I would like to offer the following (somewhat tongue-in-cheek) quiz to assess how far along the teacher-centered to learner-centered spectrum your practice falls. For every “true” response, give yourself 1 point.

  1. The district or school curriculum is faithfully and thoroughly followed in my classroom. We have walk-throughs, you know. (True/False)teachercentered
  2. The arrangement of classroom furniture is a carefully crafted, scientific plan created by me for maximum discipline and efficiency. (True/False)
  3. My students are well-behaved. My voice is the most frequently heard voice in the classroom. (True/False)
  4. You can have my interactive whiteboard and document camera when you pry them from my cold, dead fingers. (True/False)
  5. I work hard to master my subject area knowledge and skills, so that I can impart my brilliance on to students. (True/False)
  6. Time is precious, so the day must be planned down to the last detail in order to ensure we cover the material. (True/False)
  7. Students should study what interests them, absolutely. Right after their homework is finished. (True/False)
  8. I take pride in being a magnificent lecturer. Students have literally cried after my recount of the Gadsden Purchase. (True/False)
  9. Risks are the natural results of poor planning. (True/False)

Scoring: The higher the score, the greater the likelihood you prefer a traditional, teacher-centered approach. The lower, the better the chance your students have greater influence over teaching and learning.

Now do one more thing. Close your eyes (after reading the rest of this). Picture your favorite teacher, the one who inspired and engaged you and who you strived to be like when you started teaching. Rate them using the same quiz. Where do they fall? Who we respect and admire speaks volumes about who we eventually become, doesn’t it?

Finally, if you didn’t before, read the Wired article. It will take a little while, but it is a really compelling argument for giving learners more control over what is learned and how it is learned. Also of interest to me was the reaction of a Mexican bureaucrat to the happenings in Mr. Correa’s classroom (Shows how alike our countries can be.).

What’s your take on teacher-centered versus learner-centered instruction? Is it a valuable shift in practice, or is it a fad that will likely fade and be replaced by the tried-and-true teacher leader practices we’ve employed for centuries? What barriers exist to becoming more learner-centered?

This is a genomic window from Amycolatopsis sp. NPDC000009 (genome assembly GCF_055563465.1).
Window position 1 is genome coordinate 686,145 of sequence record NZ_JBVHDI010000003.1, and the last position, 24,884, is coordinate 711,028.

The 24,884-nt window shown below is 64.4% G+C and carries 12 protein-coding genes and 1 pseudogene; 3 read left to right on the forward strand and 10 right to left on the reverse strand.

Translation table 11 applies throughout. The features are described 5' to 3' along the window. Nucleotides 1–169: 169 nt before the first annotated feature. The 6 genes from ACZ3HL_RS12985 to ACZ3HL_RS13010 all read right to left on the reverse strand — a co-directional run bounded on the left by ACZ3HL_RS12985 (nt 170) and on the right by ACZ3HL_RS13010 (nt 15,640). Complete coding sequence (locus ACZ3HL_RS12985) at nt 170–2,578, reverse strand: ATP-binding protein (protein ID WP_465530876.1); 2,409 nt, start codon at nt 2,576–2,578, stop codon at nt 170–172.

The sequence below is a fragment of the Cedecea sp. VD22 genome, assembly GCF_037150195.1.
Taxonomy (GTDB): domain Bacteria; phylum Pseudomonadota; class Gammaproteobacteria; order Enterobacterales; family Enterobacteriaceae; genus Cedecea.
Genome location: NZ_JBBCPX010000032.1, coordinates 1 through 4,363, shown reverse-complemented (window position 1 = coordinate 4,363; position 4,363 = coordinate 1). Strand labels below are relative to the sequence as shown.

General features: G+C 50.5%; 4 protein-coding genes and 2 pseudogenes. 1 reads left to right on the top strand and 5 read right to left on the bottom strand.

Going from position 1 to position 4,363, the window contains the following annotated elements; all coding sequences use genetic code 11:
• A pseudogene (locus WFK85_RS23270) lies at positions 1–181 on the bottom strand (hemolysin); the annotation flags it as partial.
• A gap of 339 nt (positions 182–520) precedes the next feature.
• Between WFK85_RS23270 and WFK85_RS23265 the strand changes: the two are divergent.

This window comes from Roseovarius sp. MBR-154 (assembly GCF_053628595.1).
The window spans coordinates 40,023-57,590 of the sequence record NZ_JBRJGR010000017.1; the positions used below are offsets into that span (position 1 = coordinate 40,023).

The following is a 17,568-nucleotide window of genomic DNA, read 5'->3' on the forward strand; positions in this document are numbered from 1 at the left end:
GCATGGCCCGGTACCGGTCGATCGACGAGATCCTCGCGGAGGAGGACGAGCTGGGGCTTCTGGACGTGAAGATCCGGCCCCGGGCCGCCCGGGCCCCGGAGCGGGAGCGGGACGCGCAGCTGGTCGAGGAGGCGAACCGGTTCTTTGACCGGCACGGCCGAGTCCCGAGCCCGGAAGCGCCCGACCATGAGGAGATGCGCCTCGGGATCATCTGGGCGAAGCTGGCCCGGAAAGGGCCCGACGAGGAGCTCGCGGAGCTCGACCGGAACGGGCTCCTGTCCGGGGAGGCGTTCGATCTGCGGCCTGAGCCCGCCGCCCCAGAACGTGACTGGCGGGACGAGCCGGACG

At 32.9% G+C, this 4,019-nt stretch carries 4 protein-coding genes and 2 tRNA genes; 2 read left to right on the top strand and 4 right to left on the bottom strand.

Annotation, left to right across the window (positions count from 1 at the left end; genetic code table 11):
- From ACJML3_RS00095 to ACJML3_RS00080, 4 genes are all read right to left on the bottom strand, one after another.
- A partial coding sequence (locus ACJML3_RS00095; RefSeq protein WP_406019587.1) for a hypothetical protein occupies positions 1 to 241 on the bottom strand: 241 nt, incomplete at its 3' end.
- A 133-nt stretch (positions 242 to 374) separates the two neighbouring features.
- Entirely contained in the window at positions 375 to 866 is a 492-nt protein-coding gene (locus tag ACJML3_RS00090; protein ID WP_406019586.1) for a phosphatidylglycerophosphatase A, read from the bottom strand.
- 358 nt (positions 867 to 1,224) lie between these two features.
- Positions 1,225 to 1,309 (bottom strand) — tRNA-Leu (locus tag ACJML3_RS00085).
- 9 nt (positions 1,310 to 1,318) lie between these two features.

Shut Up

A recent conversation about interactive whiteboards with an administrator had me suddenly feeling and responding a bit  Gary Stager-ishly. While I don’t quite hold IWBs to the same level of disdain as does the esteemed Dr. Stager, I find myself moving more to his point of view and growing consistently less tolerant of the type of teaching such technologies almost inevitably fertilize, that of the teacher-expert-lecturer standing in the classroom spotlight, seeking to fill students’ brains with some pre-determined list of important facts. Listening to Robert Wolk’s Wasting Minds yesterday as I drove to Austin, the author brought up the question of what we are actually here for. Is it to ensure students have a prescribed brain-load of knowledge and skills needed to ensure acceptance to the college of their choosing? Or, is it to create thinkers and problem solvers who can successfully navigate, respond to, and, when needed, even change the world? The best approach to teaching is radically different, depending upon which answer you subscribe to. As for me, I wholeheartedly believe in the latter, and it is what I want for my own children. As such, I want to offer some advice I wish I had been given as a rookie teacher 23 years ago: shut up. Our kids don’t need you constantly standing in front of the room (with or without that $2000 technological marvel hanging on your wall), dazzling them with all you have to share. They need you setting the table for learning by getting them interested, supplying them with the tools for learning, listening to their questions, directing and redirecting as needed, and modelling what a real learner looks like. You might be the foremost expert on plate tectonics, or the Constitution, or whatever, but think back to your own schooling for a minute. What was the most memorable learning experience of your school life? Was it an amazing, inspired lecture? Or, was it an engaging act of discovery, where you can barely remember the role of the teacher? What do you recall? What are your thoughts on the matter?

Oh, and I apologize for the title–I know it probably makes elementary folks cringe. 😉

Image source: http://www.flickr.com/photos/sunciti_sundaram/8070622700

Older posts

© 2022 The Moss-Free Stone

Theme by Anders NorenUp ↑

Skip to toolbar